Charles Kennedy wants politicians to take a different approach to the way they pass on their thoughts and ideas. Sometimes, he says, a fireside chat is the best way to go about things.
So delegates gathered in the Brighton Centre's characterless main hall to be warmed by the Liberal Democrat leader's gentle lilt as the party conference drew to a close.
And at times it was indeed more cosy fireside chat over a single malt than a rip-roaring call to arms from the party leader.
Certainly he had some tough things to say as he settled back by the flickering flames, but he wasn't going to get too uptight about it.
Until the end, that is, when we got some pure passion as Mr Kennedy tore up his script and rallied the faithful before heading off amid a very enthusiastic ovation.
Part of the problem with a Charles Kennedy speech is that if the words look good on paper, the delivery sometimes let them down.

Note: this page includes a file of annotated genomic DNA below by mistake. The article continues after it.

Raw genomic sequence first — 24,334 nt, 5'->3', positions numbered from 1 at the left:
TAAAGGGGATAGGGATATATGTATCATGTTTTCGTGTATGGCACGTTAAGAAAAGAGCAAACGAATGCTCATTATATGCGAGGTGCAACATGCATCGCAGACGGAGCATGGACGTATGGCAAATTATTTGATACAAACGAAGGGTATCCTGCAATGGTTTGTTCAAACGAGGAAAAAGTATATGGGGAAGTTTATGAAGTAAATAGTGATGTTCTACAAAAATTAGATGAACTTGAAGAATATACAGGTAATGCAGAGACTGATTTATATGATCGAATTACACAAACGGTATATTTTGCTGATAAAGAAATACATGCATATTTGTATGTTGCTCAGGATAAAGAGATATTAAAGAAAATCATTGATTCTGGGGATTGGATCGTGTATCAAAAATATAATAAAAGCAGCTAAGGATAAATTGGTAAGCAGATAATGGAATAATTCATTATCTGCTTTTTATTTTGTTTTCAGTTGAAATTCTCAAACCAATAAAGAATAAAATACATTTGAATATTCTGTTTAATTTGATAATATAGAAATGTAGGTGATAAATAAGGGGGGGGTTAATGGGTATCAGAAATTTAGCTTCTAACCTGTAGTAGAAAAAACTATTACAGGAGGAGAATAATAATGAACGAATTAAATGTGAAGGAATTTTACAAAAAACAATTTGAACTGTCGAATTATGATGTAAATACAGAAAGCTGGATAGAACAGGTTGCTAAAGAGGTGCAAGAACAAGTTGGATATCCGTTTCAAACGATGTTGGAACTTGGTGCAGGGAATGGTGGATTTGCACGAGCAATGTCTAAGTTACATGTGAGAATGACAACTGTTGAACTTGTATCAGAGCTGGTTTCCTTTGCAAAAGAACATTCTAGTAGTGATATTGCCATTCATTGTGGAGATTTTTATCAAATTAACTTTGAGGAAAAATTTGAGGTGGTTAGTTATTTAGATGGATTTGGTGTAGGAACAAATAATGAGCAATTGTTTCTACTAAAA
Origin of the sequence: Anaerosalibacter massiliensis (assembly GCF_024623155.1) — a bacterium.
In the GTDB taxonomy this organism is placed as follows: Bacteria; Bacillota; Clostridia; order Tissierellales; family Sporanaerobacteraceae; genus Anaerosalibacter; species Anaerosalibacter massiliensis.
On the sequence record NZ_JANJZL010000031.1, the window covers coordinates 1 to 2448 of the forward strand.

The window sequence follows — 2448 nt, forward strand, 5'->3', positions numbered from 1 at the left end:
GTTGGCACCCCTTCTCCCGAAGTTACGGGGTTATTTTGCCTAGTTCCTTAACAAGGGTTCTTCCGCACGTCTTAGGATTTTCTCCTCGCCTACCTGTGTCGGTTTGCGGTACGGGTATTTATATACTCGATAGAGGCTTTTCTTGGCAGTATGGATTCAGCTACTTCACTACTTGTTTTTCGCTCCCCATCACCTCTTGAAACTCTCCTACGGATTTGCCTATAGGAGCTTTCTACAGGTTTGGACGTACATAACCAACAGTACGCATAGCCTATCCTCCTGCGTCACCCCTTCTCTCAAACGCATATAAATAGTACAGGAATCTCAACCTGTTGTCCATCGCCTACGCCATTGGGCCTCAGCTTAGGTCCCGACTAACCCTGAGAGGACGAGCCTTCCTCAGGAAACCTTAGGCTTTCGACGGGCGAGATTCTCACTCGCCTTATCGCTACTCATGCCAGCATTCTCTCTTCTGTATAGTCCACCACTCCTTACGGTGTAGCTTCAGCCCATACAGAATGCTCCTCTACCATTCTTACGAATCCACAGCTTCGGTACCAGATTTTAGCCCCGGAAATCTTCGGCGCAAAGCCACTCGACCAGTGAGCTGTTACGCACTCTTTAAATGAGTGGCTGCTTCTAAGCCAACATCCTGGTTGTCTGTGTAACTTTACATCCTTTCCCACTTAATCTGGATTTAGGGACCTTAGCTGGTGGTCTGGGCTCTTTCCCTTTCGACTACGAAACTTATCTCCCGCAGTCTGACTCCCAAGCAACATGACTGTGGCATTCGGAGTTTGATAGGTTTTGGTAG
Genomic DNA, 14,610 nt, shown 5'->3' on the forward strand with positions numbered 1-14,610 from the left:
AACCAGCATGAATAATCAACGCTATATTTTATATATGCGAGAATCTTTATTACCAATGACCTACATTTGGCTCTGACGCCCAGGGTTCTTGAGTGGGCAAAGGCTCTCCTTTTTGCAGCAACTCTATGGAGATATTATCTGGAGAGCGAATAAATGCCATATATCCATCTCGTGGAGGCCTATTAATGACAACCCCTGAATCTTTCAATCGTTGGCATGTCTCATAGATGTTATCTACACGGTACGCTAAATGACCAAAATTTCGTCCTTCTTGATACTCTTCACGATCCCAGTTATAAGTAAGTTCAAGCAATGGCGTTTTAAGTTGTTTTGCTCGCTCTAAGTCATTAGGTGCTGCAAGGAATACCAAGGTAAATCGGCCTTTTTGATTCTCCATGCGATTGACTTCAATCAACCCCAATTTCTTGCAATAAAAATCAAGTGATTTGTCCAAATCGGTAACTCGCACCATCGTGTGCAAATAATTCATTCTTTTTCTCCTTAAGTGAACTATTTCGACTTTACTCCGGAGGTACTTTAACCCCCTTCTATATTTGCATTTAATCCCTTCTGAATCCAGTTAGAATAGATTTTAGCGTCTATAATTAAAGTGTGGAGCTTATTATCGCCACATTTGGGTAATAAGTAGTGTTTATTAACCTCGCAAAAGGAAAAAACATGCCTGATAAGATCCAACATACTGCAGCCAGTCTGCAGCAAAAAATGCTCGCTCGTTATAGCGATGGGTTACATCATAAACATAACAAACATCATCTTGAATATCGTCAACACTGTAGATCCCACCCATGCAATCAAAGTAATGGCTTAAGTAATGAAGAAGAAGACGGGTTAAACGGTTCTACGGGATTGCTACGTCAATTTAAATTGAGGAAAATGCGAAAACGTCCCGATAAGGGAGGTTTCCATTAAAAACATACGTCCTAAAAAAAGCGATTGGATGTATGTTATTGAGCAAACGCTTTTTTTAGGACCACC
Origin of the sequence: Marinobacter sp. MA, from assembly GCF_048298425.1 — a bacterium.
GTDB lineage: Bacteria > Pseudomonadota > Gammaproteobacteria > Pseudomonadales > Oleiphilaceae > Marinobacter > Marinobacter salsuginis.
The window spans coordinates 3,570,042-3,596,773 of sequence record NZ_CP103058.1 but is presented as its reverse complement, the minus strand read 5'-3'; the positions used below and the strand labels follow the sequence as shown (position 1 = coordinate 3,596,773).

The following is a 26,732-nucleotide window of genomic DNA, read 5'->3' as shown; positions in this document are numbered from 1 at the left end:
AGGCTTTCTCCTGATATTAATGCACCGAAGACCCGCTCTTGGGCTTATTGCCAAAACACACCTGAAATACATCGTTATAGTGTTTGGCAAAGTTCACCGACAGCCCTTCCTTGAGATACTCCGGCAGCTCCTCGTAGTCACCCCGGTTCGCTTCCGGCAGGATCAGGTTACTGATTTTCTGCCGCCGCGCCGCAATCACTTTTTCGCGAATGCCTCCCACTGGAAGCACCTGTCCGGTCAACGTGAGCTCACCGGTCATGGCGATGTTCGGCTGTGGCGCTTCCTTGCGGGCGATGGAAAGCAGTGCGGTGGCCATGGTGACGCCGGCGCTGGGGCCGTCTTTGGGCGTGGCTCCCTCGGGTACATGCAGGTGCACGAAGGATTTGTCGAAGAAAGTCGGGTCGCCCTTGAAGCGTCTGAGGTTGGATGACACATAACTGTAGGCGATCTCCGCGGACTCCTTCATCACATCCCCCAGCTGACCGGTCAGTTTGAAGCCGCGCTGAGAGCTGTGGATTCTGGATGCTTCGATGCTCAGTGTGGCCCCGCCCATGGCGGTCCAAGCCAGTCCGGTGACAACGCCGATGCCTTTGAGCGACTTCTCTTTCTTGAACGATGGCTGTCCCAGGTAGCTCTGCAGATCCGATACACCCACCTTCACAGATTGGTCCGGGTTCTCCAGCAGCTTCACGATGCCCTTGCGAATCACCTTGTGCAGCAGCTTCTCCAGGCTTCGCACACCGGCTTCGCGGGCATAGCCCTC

This was a good speech - one of his best yet - but it won't be one people look back on and say, "hey, do you remember Kennedy in Brighton in 2003?"
But if Tony Blair was to get an enthusiastic three-and-a-half minute ovation such as that enjoyed by Mr Kennedy right now, he'd be very pleased indeed.
Mr Kennedy may not be a particularly passionate speaker, but he certainly had a plan: pretty much everyone was going to get it in the neck.
Indeed, you started to wonder who he disliked the most, the "charlatan" Conservatives or the "tarnished" Labour Party.
You could imagine him sitting by his fireside spitting out the invective.
But such was his scorn for the Tories in particular, that he was able to summon up the spirit of generosity.
Yes, such was his concern for poor Iain Duncan Smith that he suggested the Conservatives should embrace proportional representation - that way they might win more council seats.
And the jokes - though hardly coming thick and fast - were pretty good. A jibe at Theresa May's shoes here, a sarcastic reference to Jack Straw there.
But it was at the end that Mr Kennedy really got into his stride.
With his foot tapping, at times in rhythm with his rhetoric, he found the passionate edge as he celebrated the devotion of a Lib Dem delegate who has been coming to conference since 1947.
And as he warned the Tories and Labour that "we're coming after you", the conference erupted with sense of excitement which has been building up all week.
The fireside chat approach was replaced, just for a while, with that of the firebrand.